Compositions intended for the controlled release of a disinfectant from a film of stabilized hydrophilic polymer are disclosed in U.S. Pat. No. 3,966,902. The polymer complexes are stabilized as a metal complex by the addition of an inorganic aluminum, zirconium or zinc salt, such as aluminum chlorhydro, to the polymerization mixture. The stabilization adjuvant is necessary because, upon contact with water, such films of simple hydrogels become highly swollen and rapidly elute their additives. Further, dry films, both simple and metal complexed hydrogels, do not adhere well to ceramic and other hard surfaces and can lose their adhesion completely when wetted.
The incorporation of various biocides into polymeric base material either by mixing, physical entrapment, ionic complexation, or copolymerization has as yet not satisfactorily addressed the problem of providing polymeric compositions capable of potent prolonged antimicrobial action without significant release of toxic materials.
Therefore, a continuing need exists for an antimicrobial composition capable of producing an ongoing biodegradable biocidal agent in sufficient concentration to provide a surface substantially free of organisms.
The invention provides a polymer composition that can prevent microbial growth through the presence of strong biocidal groups in the polymer. The present invention provides an antimicrobial composition comprising a polymer, including copolymers, terpolymers, oligomers and the like, having a pendent-active functional group according to the following general formula (I): ##STR2## wherein R is a common amine substituent such as --(CF2)y CF3 wherein y=1-20, --(CH2)x O--Cx H2x+1 wherein x=1-25, --(CH2 CH2 O)n (CH2 CHCH3 O)m (CH2 CH2 O)p T wherein T='H or an unbranched or branched C1-20 alkyl such as methyl, or t-butyl, n, m and p=0-99 and m+n+p≧1 --CHR'COOH wherein R' is any naturally occurring amino acid side chain, --(CH2)x COOH, ##STR3##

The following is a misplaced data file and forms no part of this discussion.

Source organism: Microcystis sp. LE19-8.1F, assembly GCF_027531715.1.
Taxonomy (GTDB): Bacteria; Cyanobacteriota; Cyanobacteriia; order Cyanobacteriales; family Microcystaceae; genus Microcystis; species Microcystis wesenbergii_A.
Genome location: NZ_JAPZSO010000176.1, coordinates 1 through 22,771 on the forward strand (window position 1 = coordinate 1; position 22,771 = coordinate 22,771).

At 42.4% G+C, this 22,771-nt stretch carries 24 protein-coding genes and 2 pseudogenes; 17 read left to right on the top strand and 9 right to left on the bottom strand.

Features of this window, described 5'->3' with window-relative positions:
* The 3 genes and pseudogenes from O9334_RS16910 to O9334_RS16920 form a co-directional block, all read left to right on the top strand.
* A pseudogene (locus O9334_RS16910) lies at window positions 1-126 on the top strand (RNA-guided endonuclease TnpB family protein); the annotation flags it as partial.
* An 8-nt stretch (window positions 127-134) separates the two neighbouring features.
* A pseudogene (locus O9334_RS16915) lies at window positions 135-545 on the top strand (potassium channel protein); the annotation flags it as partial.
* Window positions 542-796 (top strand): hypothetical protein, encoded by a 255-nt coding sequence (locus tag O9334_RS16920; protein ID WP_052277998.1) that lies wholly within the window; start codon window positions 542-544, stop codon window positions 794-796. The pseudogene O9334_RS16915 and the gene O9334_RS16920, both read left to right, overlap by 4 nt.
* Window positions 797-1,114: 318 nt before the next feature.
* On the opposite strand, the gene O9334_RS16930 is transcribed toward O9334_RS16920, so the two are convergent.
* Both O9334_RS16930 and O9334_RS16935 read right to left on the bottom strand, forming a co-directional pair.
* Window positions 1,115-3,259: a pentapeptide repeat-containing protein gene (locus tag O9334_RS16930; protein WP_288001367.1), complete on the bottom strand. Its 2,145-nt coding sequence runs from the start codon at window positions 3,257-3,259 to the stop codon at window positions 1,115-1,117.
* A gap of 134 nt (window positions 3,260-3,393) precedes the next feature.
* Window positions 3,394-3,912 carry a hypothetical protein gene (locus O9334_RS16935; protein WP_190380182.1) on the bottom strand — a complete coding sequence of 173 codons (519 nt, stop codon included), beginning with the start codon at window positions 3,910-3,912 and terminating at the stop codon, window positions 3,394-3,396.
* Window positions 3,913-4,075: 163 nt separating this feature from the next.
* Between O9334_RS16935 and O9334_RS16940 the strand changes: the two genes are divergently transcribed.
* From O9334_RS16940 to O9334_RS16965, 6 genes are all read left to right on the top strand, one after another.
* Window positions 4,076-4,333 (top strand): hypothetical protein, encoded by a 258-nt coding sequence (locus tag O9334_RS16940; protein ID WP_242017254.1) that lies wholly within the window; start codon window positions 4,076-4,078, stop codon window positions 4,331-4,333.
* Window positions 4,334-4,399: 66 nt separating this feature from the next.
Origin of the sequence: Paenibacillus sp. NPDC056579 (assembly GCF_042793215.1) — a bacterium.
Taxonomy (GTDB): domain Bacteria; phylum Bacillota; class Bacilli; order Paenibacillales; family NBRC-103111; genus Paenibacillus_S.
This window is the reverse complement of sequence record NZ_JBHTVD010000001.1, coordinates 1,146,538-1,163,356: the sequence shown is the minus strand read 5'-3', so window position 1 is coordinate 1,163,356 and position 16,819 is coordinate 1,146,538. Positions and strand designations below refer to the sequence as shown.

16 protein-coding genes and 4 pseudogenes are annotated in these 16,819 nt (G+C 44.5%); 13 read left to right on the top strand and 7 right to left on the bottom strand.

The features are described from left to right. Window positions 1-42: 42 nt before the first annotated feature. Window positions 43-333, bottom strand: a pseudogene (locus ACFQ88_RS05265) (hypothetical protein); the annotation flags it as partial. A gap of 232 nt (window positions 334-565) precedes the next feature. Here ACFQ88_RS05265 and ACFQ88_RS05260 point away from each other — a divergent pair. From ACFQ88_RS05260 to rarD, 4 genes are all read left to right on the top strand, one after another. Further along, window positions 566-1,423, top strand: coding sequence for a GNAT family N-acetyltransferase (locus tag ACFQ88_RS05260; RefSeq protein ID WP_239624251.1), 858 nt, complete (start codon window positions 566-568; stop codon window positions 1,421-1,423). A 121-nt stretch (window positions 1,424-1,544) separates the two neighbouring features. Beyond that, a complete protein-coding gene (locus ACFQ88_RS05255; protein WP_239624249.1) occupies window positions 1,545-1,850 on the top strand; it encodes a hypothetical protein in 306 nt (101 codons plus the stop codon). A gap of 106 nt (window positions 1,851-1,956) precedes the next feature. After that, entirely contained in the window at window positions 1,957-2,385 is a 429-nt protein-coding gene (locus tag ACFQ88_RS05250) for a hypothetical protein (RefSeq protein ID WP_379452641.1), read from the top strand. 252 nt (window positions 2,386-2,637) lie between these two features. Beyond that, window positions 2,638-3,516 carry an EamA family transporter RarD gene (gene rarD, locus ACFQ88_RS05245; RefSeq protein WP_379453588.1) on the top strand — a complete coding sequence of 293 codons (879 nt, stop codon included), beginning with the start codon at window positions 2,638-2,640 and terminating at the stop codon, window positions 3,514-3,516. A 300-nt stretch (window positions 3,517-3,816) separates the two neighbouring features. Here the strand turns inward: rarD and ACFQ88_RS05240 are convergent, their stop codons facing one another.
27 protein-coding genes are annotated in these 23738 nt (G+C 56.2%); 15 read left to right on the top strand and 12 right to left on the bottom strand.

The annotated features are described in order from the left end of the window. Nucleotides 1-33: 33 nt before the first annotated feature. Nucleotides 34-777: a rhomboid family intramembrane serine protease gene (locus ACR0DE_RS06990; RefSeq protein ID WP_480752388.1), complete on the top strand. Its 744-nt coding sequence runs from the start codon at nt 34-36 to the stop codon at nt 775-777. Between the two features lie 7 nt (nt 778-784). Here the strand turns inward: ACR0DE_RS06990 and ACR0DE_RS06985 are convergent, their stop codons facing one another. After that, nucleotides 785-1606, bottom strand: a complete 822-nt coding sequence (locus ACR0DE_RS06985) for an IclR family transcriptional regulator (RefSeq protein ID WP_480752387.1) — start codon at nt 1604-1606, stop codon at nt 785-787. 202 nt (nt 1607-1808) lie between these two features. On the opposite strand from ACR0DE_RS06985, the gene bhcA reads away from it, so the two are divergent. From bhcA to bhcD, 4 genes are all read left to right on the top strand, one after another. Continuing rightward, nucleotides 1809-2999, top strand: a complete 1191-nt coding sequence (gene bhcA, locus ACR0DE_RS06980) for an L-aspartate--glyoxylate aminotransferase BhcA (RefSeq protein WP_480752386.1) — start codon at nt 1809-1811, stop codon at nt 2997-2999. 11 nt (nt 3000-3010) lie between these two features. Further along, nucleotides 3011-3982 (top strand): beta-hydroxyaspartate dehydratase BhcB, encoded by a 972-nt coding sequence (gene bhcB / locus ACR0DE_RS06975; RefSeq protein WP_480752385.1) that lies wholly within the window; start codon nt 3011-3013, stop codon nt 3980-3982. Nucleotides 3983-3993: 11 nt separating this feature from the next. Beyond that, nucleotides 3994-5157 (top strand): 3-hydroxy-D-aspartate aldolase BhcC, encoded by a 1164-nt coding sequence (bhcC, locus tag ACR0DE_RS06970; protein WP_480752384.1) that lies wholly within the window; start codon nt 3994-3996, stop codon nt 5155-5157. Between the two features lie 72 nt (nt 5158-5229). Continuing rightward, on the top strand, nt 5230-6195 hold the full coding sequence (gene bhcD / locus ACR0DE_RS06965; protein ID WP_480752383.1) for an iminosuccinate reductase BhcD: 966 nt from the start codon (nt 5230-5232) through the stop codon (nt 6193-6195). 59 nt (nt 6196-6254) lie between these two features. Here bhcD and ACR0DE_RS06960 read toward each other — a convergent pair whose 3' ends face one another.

The monomer must contain the unsymmetrical biguanide group (I), and a polymerizable group attached to the active biguanide group according to the following formula (II): ##STR4## wherein Q generally is phenylene, R is as defined above and A is a polymerizable group including any polymerizable active hydrogen containing group such as alkoxy silane moieties; isocyanate moieties; polymerizable vinyl moieties such as n-allyl amine; an epoxy group like ##STR5## an aziridine group like ##STR6## a polymerizable moiety containing an active hydrogen like --H, --OH, --NH2, --COOH, or (CH2)x R" wherein R" is --H, --OH, --NH2, --COOH; or an amide like ##STR7##
The polymeric material of this invention has inherent biocidal activity and can be used as an additive to substances subject to microbial attack such as a surface coating on fiber, fabric, film and other hard surfaces for the purpose of providing antimicrobial resistance to the surface. The polymeric material of the invention can also be used as a structured material in bulk polymeric fiber, fabric, film or other objects made from polymeric materials.